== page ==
In a recent development of the story about wood ants trapped in a post-Soviet nuclear weapons bunker in Poland, scientists, led by Professor Wojciech Czechowski, with the decisive contribution of Dr. István Maák, both from the Museum and Institute of Zoology, Polish Academy of Sciences in Warsaw, deduced that the “colony” (in quotation marks because only workers were found), while lacking other food, had to survive on the corpses of imprisoned nestmates. By using an experimentally installed boardwalk, the ants were helped to get through the ventilation pipe that led out of the bunker and back to their maternal nest on the top.
The ants were discovered in 2013 thanks to a yearly campaign set to count hibernating bats in the same bunker. The scientific report was published in 2016 and also in the Journal of Hymenoptera Research. At that time, the scientists estimated the presence of at least several hundred thousand workers, arguably close to a million. The insects ended up in this situation as a result of large numbers of wood ants continuously falling down a ventilation pipe to never return to their nest on top of the bunker. Several years later, the “colony” still appeared to be thriving, despite being trapped in a confined space with no light, heat, and obvious source of food.
In the newly published paper, the scientists sought out whether while lacking alternative food, the wood ants would consume the dead bodies of their conspecifics that were accumulating on the bunker floor. In nature, a similar behavior occurs frequently during spring, when protein food is scarce. These are the so-called “ant wars,” which serve to set the boundaries of the territories of neighboring conspecific colonies of wood ants, while simultaneously providing food in the form of the fresh corpses of the numerous victims.
Recent research has also shown that corpse consumption in wood ants is more common than it was previously thought, and that nestmate’s corpses can serve as an important food source not only in periods of food shortage.
Taking into account the clear signs of cannibalism in the bunker with practically no other organisms to feed on the ant cadavers, the scientists could safely deduce that the bunker “colony” survived indeed on consuming mostly dead nestmates.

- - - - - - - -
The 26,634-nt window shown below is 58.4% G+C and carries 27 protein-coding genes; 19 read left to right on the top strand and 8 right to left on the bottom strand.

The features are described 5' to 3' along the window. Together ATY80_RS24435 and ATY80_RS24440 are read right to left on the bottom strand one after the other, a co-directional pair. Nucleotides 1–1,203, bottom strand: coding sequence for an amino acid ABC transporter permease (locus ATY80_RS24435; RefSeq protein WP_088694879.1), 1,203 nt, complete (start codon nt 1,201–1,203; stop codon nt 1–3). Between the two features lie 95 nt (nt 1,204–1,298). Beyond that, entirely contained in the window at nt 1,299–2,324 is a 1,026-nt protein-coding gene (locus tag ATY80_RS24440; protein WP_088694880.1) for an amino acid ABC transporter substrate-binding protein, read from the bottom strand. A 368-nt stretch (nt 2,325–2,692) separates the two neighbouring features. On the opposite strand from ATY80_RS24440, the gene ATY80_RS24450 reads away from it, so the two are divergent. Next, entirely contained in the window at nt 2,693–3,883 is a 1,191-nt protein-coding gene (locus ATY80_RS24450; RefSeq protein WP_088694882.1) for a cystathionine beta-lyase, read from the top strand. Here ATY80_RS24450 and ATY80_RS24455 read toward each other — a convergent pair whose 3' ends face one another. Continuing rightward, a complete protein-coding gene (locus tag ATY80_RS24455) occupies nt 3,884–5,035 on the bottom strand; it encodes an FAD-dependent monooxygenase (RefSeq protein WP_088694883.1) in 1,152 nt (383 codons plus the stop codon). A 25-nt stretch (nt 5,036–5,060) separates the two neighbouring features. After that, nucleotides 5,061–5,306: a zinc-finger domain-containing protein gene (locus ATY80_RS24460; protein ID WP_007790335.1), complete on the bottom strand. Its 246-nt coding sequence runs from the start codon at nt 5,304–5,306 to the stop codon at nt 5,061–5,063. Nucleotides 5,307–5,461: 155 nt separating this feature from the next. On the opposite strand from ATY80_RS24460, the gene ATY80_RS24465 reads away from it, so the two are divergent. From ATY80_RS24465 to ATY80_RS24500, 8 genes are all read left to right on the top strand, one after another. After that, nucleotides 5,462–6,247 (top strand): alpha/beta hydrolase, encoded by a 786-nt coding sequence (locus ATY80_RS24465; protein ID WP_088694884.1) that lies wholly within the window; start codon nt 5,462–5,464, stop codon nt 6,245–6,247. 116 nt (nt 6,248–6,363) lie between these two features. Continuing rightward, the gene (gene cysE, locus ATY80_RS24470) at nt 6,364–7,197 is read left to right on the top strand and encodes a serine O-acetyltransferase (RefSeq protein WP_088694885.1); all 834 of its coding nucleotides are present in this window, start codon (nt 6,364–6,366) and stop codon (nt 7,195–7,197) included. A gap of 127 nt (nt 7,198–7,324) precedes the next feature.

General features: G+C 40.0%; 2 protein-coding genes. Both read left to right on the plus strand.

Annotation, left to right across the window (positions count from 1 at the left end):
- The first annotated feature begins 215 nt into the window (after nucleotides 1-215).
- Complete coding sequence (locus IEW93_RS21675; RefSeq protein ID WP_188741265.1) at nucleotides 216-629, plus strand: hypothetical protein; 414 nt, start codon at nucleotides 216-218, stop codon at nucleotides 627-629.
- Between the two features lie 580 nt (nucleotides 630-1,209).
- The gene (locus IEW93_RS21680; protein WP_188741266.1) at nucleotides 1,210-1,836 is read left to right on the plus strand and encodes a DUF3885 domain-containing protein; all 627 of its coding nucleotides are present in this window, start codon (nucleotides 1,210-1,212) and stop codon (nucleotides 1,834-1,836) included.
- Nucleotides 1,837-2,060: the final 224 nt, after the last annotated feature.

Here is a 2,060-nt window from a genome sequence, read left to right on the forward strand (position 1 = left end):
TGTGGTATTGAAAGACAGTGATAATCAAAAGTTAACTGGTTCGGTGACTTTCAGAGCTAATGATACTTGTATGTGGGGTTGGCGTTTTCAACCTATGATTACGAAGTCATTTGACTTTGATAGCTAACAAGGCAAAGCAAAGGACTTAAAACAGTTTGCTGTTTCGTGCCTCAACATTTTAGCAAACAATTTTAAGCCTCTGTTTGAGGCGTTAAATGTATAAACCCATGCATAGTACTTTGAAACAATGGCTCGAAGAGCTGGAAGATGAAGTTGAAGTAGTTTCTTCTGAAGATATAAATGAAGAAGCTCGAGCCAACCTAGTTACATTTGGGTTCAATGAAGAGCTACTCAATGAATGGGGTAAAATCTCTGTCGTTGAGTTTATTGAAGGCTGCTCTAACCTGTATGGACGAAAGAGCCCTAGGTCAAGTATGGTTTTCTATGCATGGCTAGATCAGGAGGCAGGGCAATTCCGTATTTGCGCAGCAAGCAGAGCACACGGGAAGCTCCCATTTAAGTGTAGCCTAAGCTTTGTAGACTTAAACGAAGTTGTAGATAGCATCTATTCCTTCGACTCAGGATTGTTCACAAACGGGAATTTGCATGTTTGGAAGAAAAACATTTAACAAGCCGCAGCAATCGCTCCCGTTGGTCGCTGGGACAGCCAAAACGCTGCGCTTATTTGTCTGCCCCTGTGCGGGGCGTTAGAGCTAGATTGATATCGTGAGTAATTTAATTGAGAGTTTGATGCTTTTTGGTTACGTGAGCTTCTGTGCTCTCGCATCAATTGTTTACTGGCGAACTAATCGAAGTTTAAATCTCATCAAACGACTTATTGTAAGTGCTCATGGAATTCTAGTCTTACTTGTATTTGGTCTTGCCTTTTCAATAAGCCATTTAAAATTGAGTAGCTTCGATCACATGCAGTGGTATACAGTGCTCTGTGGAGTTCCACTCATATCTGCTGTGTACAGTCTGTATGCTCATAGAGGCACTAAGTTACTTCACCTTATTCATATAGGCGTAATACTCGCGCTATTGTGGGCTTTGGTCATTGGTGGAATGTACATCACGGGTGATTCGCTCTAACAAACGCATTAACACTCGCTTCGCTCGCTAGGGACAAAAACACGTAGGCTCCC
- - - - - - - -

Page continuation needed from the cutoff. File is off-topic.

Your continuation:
“The present case adds a dimension to the great adaptive ability of ants to marginal habitats and suboptimal conditions, as the key to understanding their unquestionable eco-evolutionary success,” added the authors.
In the spring of 2016, the scientists decided to free the captive ants. At first, they released a group of one hundred ants from the bunker into the outskirts of the mother nest, in order to confirm the relation between the two partly isolated groups. As expected, no aggressive behavior was observed. In September, a 3-meter-long vertical boardwalk with one end burrowed in the mound made by the bunker “colony” and the other one tucked inside the ventilation pipe was constructed. Soon, individual ants started to inspect the escape route. By February 2017, the nuclear weapon bunker was almost deserted. Meanwhile, the maternal wood ant colony still nests at the top of the bunker at the outlet of the ventilation pipe, and ants continue to fall down through the pipe. However, the boardwalk now allows them to move freely up and down.
“So, we can expect further intriguing ant behavior,” commented the scientists.
Formica polyctena is a species of European red wood ant in the genus Formica and large family Formicidae. The species was first described by Arnold Förster in 1850. It is found in many European countries. It is a eusocial species, that has a distinct caste system of sterile workers and a very small reproductive caste. The ants have a genetic-based cue that allows them to identify which other ants are members of their nest and which are foreign individuals. When facing these types of foreign invaders the F. polyctena has a system to activate an alarm. It can release pheromones which can trigger an alarm response in other nearby ants.
Reference: “Ants trapped for years in an old bunker; survival by cannibalism and eventual escape” by Tomasz Rutkowski, István Maák, Kari Vepsäläinen, Gema Trigos-Peral, Wojciech Stephan, Grzegorz Wojtaszyn and Wojciech Czechowski, 31 October 2019, Journal of Hymenoptera Research.